Iraq – ten years on

The following letter appears in a truncated form in this week’s New Statesman.
It is my personal view of the coverage in that paper of the 10th anniversary of the anti-war march and the intervention. Those who founded LFIQ in 2004 had radically different views of the intervention but came together to help support the new Iraqi forces that sought to build a democratic and federal Iraq.
We made some difference against the odds and several British unions, which had opposed the intervention, and the TUC played a good role in supporting the new labour movement in Iraq.
The unions are in a bad way in Iraq and the country, while far less violent, has yet to resolve major issues concerning the deepening of democracy and civil society as well as relations between Shias, Sunnis and Kurds. The jury is still out and solidarity is still needed.
Gary Kent

A major problem with the ever vivid controversy over the intervention in Iraq is we simply cannot know what would have happened without it: revolt against Saddam or consolidation of his regime.
The past should be clearer. But Mehdi Hasan ignores Saddam’s multiple crimes: a 50 year genocide against the Kurds including the chemical weapons attack on Halabja in 1988 and thousands of destroyed villages: 200,000 Kurds massacred in 1987/1988 alone and untolled numbers before. The genocide could have continued without the no-fly zone which sheltered the Kurds until what they see as liberation in 2003.
Hasan doesn’t mention other major crimes before 2003: the 250,000 Dawa members and relatives murdered in retaliation for the party trying to assassinate Saddam, the Marsh Arabs, Kuwait, 1.5 million killed in the Iraq-Iran war and 500,000 who died through UN sanctions.
Hasan highlights Iraq’s faults today. But violence is dramatically down though terrible. Iraqis are rightly furious over bread and butter issues: why an oil-rich country manages just a few hours of daily power, while it is almost continuous in Kurdistan. Iraq’s fledgling democracy, including high turnouts in three national votes, is shallow. An authoritarian and divisive Prime Minister is severely straining federalism, vital after decades of centralisation and no civil society. I urged the PM in Baghdad to free trade unions but his warm words fizzled out. Iraq could yet splinter or implement democracy and federalism. The jury is out but most Iraqis are optimistic.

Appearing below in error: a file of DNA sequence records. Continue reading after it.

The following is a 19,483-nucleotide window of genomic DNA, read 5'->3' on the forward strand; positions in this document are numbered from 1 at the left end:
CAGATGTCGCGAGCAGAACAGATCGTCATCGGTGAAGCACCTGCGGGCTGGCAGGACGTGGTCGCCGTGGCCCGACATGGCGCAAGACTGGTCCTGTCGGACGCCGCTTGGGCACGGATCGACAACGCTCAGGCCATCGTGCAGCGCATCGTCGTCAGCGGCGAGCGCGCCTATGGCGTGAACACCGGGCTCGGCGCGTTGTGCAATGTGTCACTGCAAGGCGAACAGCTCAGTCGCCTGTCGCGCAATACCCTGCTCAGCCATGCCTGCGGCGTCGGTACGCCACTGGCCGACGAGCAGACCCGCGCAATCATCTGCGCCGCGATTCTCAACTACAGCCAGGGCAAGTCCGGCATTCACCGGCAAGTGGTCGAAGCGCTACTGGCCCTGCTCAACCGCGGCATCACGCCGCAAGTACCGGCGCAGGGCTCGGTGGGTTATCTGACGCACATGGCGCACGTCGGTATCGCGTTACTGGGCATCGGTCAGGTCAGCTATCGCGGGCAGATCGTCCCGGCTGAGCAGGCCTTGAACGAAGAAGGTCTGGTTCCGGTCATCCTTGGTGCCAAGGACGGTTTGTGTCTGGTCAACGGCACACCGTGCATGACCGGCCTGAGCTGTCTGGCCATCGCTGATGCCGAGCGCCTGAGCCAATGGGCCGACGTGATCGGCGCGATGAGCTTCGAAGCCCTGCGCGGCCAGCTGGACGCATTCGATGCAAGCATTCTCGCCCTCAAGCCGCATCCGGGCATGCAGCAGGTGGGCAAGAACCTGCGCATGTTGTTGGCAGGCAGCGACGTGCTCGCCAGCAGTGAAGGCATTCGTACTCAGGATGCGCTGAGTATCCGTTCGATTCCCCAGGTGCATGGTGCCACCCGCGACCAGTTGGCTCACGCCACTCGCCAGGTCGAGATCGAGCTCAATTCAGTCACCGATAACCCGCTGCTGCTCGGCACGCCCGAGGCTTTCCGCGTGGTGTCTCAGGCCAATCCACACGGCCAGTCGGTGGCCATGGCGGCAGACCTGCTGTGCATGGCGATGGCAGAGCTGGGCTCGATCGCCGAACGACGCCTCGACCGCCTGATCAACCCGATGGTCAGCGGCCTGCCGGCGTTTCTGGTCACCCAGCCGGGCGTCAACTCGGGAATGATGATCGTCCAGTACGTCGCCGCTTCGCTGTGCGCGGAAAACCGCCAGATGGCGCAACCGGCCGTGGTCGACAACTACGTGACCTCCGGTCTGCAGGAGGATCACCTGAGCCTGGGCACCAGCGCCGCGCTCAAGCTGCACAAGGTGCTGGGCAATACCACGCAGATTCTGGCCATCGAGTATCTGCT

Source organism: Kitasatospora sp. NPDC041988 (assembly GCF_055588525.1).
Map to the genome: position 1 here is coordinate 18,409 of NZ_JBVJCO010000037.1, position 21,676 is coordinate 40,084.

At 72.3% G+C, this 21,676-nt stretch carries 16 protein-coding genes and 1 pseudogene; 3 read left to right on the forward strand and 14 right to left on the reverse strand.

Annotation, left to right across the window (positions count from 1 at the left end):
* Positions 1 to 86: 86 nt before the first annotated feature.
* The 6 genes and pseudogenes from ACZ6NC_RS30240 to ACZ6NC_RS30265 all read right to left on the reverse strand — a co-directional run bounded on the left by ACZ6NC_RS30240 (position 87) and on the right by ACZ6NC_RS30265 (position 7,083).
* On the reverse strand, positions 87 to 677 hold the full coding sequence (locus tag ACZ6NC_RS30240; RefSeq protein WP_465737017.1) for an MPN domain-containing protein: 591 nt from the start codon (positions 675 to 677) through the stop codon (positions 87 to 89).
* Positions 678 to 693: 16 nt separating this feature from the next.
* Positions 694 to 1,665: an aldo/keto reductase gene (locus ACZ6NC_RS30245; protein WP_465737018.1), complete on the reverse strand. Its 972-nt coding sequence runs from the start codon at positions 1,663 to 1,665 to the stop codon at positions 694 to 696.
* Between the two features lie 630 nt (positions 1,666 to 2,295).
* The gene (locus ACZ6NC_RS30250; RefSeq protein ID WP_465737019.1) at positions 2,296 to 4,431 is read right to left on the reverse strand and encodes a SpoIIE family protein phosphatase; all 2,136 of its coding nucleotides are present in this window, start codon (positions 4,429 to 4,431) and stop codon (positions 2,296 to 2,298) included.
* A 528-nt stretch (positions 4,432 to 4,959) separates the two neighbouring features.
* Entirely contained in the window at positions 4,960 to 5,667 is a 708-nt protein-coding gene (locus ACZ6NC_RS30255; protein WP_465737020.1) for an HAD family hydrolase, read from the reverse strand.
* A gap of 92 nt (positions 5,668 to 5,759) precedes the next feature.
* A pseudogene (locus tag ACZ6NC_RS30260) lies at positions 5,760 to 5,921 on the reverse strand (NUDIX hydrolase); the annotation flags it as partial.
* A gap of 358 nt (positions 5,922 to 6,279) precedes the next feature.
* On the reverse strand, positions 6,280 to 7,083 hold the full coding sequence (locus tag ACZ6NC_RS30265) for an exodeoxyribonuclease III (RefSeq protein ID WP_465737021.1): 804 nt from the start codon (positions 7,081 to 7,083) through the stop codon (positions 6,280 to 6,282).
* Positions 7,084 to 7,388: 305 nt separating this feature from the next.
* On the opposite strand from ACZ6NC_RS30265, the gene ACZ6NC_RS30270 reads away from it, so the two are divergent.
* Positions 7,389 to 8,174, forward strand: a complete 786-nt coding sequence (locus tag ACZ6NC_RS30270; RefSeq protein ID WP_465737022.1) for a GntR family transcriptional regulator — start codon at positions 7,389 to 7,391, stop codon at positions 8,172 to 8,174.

Hasan also ignores the Kurdistan Region today, now safe with about 200 terrorist victims since 2003. It is booming and pioneering warm relations with Turkey but Baghdad is sabotaging its energy sector, recently built from scratch. Kurdish success could be the model for the rest of the country.
The Statesman’s conclusion that we should perhaps be grateful that the west has neither the will nor the capability to mount such interventions makes a mockery of tackling human rights abuses such as genocide in real time rather than after the fact.
Opponents and supporters of intervention won’t agree anytime soon but can honourably sink their differences in favour of providing solidarity to Iraqis seeking to overcome their long nightmare.